At this point, someone may think that if it always "depends" then, when can we say that a non-conformity is really major? Let me give another example, which I always use in my classes.

Let's compare the company to a ship that has to go from port A to port B. ISO27001 is about making sure that the ship reaches port B, having assessed all the risks that could prevent it from achieving its goal, that the ship has a captain giving clear directions, allocating roles and responsibilities, and ensuring the ship crew has all the necessary resources to reach port B. The choice of ports is up to the captain of the ship. What matters is the ability to reach the intended destination. In this example, ISO27001 is not about making sure the ship has no problems, but that the captain is aware of the problems that may affect the ability of its ship to reach the intended destination and no major problem has been left out. Now, as we know, there exist different types of ships and different journeys (short, medium, around the world etc.) which is why the same type of problem on one ship may be acceptable for one ship/journey but totally unacceptable for another ship/journey.

The job of an auditor is to assess the ability of a company to reach its information security goals and to gather sufficient evidence to gain confidence about the same. A major non-conformity will occur when the auditor has gathered evidence that give him/her absolute not confidence in the ability of the organizations to reach its goals.

Again here, one may feel an unbearable degree of subjectivity being applied to ISO27001 audits, which many people over time have lamented when talking about the meaning of being ISO27001 certified. It is true, an ISO27001 audit is a subjective view of an auditor or of an audit team, supported by relevant evidence. However, that is why ISO27001 certificates are not issued by the auditors themselves but by the Certification Body the auditor works for. And that is why the choice of reputable certification bodies is important. The role of a certification of body is to ensure its auditors are competent, have a consistent interpretation of the standard and have clear guidelines defining how to raise minor/major non-conformities, among other things. Reputable certification bodies are also accredited by Accreditation Bodies who audit the certification bodies to ensure they act in a consistent manner and issues ISO27001 certificate in a responsible way.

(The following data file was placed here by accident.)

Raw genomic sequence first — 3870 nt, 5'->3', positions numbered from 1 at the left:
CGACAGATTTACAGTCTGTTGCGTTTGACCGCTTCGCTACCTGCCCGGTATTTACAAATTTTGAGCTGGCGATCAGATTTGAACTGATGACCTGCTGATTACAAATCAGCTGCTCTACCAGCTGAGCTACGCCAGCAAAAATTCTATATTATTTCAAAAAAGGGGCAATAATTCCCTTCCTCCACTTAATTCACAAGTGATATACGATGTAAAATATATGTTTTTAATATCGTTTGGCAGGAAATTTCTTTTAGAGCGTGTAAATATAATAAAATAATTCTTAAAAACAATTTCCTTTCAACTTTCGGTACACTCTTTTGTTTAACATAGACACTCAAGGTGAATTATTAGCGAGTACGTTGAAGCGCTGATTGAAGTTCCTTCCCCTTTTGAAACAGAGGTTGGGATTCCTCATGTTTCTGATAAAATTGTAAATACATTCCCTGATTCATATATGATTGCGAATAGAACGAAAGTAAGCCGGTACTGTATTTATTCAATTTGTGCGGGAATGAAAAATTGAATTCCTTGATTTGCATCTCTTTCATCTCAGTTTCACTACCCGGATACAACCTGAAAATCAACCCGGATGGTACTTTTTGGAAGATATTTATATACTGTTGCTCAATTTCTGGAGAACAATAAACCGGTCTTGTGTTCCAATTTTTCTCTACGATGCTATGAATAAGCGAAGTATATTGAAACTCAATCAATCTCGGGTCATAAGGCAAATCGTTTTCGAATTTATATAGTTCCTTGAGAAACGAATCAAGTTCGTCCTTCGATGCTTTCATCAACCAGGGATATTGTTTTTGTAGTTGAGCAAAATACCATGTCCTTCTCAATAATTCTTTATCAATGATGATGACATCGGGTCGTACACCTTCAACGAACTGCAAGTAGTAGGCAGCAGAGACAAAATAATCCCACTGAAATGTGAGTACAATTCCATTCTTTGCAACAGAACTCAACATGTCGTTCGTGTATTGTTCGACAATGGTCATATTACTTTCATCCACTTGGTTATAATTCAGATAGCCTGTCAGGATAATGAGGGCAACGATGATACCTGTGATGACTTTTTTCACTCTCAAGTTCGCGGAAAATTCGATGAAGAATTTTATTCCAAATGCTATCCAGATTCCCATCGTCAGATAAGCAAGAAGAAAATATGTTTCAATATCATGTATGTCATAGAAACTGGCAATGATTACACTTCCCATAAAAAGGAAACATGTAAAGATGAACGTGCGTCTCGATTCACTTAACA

Finally, it is important to remember that ISO27001 does not mean military grade information security. It simply means that the company defines what it wants to achieve as a business, it clearly identifies, achieves and maintain the right level of security it must have to support the business and comply with applicable regulations and laws. When a company says it is ISO27001 certified, read the label (i.e. the scope) and see what they are actually doing. That is what an auditor will do to be able to grade non-conformities.

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Silensec CEO, Almerindo Graziano (aka Al) holds an MSc in Electronic Engineering and a PhD in mobile computer security, both from the University of Naples, Italy. For five years he also been the founder and course Leader for the MSc in Information Systems Security at Sheffield Hallam University, in collaboration with the British Standard Institution (BSI). He has personally authored a number of training courses from ethical hacking to intrusion detection, along with the first ISO27001 Lead Implementer certification course offered by BSI worldwide. He has consulted in formation security for private and government organizations across Europe, Africa and Middle East. Al is passionate about information security at 360 degrees but his heart beats a little faster when talking about IDS, WAFs, SIEM and Log Management technologies incident management and corporate security defence. When he is not working he can be found riding on two wheels either on his mountain bike or motorobike.